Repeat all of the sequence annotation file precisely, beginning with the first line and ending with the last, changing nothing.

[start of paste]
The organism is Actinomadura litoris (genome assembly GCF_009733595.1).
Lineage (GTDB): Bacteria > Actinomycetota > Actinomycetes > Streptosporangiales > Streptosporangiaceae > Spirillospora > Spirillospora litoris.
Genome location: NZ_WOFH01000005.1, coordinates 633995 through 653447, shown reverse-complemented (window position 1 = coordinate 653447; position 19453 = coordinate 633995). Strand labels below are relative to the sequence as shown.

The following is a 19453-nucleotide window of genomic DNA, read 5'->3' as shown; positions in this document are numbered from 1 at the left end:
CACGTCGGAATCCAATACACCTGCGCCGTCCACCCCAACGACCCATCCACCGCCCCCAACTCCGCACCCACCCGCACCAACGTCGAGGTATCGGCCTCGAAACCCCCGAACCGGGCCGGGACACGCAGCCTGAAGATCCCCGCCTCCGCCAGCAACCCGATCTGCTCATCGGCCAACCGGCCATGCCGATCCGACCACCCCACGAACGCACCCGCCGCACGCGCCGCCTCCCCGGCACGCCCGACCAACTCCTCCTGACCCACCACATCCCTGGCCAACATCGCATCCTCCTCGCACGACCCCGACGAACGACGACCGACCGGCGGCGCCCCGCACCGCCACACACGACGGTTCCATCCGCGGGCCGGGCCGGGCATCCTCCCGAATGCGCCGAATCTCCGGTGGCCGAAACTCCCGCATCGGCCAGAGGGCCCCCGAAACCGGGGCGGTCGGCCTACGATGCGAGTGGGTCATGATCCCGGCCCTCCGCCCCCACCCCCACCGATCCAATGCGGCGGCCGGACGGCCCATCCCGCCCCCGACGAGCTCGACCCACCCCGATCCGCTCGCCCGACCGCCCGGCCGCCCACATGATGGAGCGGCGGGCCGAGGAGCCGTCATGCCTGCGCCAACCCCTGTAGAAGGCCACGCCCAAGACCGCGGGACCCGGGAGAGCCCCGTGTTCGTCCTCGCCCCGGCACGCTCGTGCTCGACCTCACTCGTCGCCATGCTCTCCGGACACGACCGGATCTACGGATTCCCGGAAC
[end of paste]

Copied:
The organism is Actinomadura litoris (genome assembly GCF_009733595.1).
Lineage (GTDB): Bacteria > Actinomycetota > Actinomycetes > Streptosporangiales > Streptosporangiaceae > Spirillospora > Spirillospora litoris.
Genome location: NZ_WOFH01000005.1, coordinates 633995 through 653447, shown reverse-complemented (window position 1 = coordinate 653447; position 19453 = coordinate 633995). Strand labels below are relative to the sequence as shown.

The following is a 19453-nucleotide window of genomic DNA, read 5'->3' as shown; positions in this document are numbered from 1 at the left end:
CACGTCGGAATCCAATACACCTGCGCCGTCCACCCCAACGACCCATCCACCGCCCCCAACTCCGCACCCACCCGCACCAACGTCGAGGTATCGGCCTCGAAACCCCCGAACCGGGCCGGGACACGCAGCCTGAAGATCCCCGCCTCCGCCAGCAACCCGATCTGCTCATCGGCCAACCGGCCATGCCGATCCGACCACCCCACGAACGCACCCGCCGCACGCGCCGCCTCCCCGGCACGCCCGACCAACTCCTCCTGACCCACCACATCCCTGGCCAACATCGCATCCTCCTCGCACGACCCCGACGAACGACGACCGACCGGCGGCGCCCCGCACCGCCACACACGACGGTTCCATCCGCGGGCCGGGCCGGGCATCCTCCCGAATGCGCCGAATCTCCGGTGGCCGAAACTCCCGCATCGGCCAGAGGGCCCCCGAAACCGGGGCGGTCGGCCTACGATGCGAGTGGGTCATGATCCCGGCCCTCCGCCCCCACCCCCACCGATCCAATGCGGCGGCCGGACGGCCCATCCCGCCCCCGACGAGCTCGACCCACCCCGATCCGCTCGCCCGACCGCCCGGCCGCCCACATGATGGAGCGGCGGGCCGAGGAGCCGTCATGCCTGCGCCAACCCCTGTAGAAGGCCACGCCCAAGACCGCGGGACCCGGGAGAGCCCCGTGTTCGTCCTCGCCCCGGCACGCTCGTGCTCGACCTCACTCGTCGCCATGCTCTCCGGACACGACCGGATCTACGGATTCCCGGAAC